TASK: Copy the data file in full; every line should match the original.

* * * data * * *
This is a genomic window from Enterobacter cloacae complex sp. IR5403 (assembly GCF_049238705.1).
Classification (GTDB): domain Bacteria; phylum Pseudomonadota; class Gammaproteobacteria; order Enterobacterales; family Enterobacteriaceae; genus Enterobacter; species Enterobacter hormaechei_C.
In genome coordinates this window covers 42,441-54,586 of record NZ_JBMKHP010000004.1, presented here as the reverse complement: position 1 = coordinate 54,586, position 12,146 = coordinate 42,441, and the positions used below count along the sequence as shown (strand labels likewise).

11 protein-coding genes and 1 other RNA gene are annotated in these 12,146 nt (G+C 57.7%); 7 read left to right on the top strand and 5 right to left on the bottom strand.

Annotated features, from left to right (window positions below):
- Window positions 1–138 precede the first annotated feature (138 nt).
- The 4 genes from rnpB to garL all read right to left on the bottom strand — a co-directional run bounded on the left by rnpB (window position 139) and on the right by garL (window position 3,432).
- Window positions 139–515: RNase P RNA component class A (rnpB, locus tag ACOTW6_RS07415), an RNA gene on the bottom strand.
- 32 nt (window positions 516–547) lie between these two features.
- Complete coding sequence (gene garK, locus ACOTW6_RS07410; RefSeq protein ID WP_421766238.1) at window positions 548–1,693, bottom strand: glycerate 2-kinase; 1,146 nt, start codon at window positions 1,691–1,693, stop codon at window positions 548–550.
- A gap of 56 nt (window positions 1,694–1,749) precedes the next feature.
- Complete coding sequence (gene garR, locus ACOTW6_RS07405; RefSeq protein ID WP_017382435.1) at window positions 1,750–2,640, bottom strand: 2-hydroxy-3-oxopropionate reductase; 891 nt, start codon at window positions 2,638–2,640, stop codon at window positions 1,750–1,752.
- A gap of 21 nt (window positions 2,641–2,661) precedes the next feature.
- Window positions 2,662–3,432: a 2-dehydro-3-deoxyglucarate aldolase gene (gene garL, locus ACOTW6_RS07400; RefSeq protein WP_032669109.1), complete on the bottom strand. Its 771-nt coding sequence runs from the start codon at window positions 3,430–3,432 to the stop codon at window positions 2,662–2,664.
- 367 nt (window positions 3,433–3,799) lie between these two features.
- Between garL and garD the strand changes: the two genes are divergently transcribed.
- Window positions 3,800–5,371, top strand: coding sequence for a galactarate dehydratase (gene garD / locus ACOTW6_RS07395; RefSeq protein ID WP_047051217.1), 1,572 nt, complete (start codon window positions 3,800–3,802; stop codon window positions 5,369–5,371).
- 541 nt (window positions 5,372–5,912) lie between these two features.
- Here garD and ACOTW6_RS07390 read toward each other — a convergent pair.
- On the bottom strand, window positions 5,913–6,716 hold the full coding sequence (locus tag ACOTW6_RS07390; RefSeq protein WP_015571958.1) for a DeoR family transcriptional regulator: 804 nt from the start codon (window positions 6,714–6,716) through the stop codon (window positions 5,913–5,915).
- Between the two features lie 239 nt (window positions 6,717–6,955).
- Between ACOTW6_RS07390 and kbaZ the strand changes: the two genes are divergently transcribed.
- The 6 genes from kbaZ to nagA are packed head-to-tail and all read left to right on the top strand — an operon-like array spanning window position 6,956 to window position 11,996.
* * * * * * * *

This is a genomic window from Enterobacter cloacae complex sp. IR5403 (assembly GCF_049238705.1).
Classification (GTDB): domain Bacteria; phylum Pseudomonadota; class Gammaproteobacteria; order Enterobacterales; family Enterobacteriaceae; genus Enterobacter; species Enterobacter hormaechei_C.
In genome coordinates this window covers 42,441-54,586 of record NZ_JBMKHP010000004.1, presented here as the reverse complement: position 1 = coordinate 54,586, position 12,146 = coordinate 42,441, and the positions used below count along the sequence as shown (strand labels likewise).

11 protein-coding genes and 1 other RNA gene are annotated in these 12,146 nt (G+C 57.7%); 7 read left to right on the top strand and 5 right to left on the bottom strand.

Annotated features, from left to right (window positions below):
- Window positions 1–138 precede the first annotated feature (138 nt).
- The 4 genes from rnpB to garL all read right to left on the bottom strand — a co-directional run bounded on the left by rnpB (window position 139) and on the right by garL (window position 3,432).
- Window positions 139–515: RNase P RNA component class A (rnpB, locus tag ACOTW6_RS07415), an RNA gene on the bottom strand.
- 32 nt (window positions 516–547) lie between these two features.
- Complete coding sequence (gene garK, locus ACOTW6_RS07410; RefSeq protein ID WP_421766238.1) at window positions 548–1,693, bottom strand: glycerate 2-kinase; 1,146 nt, start codon at window positions 1,691–1,693, stop codon at window positions 548–550.
- A gap of 56 nt (window positions 1,694–1,749) precedes the next feature.
- Complete coding sequence (gene garR, locus ACOTW6_RS07405; RefSeq protein ID WP_017382435.1) at window positions 1,750–2,640, bottom strand: 2-hydroxy-3-oxopropionate reductase; 891 nt, start codon at window positions 2,638–2,640, stop codon at window positions 1,750–1,752.
- A gap of 21 nt (window positions 2,641–2,661) precedes the next feature.
- Window positions 2,662–3,432: a 2-dehydro-3-deoxyglucarate aldolase gene (gene garL, locus ACOTW6_RS07400; RefSeq protein WP_032669109.1), complete on the bottom strand. Its 771-nt coding sequence runs from the start codon at window positions 3,430–3,432 to the stop codon at window positions 2,662–2,664.
- 367 nt (window positions 3,433–3,799) lie between these two features.
- Between garL and garD the strand changes: the two genes are divergently transcribed.
- Window positions 3,800–5,371, top strand: coding sequence for a galactarate dehydratase (gene garD / locus ACOTW6_RS07395; RefSeq protein ID WP_047051217.1), 1,572 nt, complete (start codon window positions 3,800–3,802; stop codon window positions 5,369–5,371).
- 541 nt (window positions 5,372–5,912) lie between these two features.
- Here garD and ACOTW6_RS07390 read toward each other — a convergent pair.
- On the bottom strand, window positions 5,913–6,716 hold the full coding sequence (locus tag ACOTW6_RS07390; RefSeq protein WP_015571958.1) for a DeoR family transcriptional regulator: 804 nt from the start codon (window positions 6,714–6,716) through the stop codon (window positions 5,913–5,915).
- Between the two features lie 239 nt (window positions 6,717–6,955).
- Between ACOTW6_RS07390 and kbaZ the strand changes: the two genes are divergently transcribed.
- The 6 genes from kbaZ to nagA are packed head-to-tail and all read left to right on the top strand — an operon-like array spanning window position 6,956 to window position 11,996.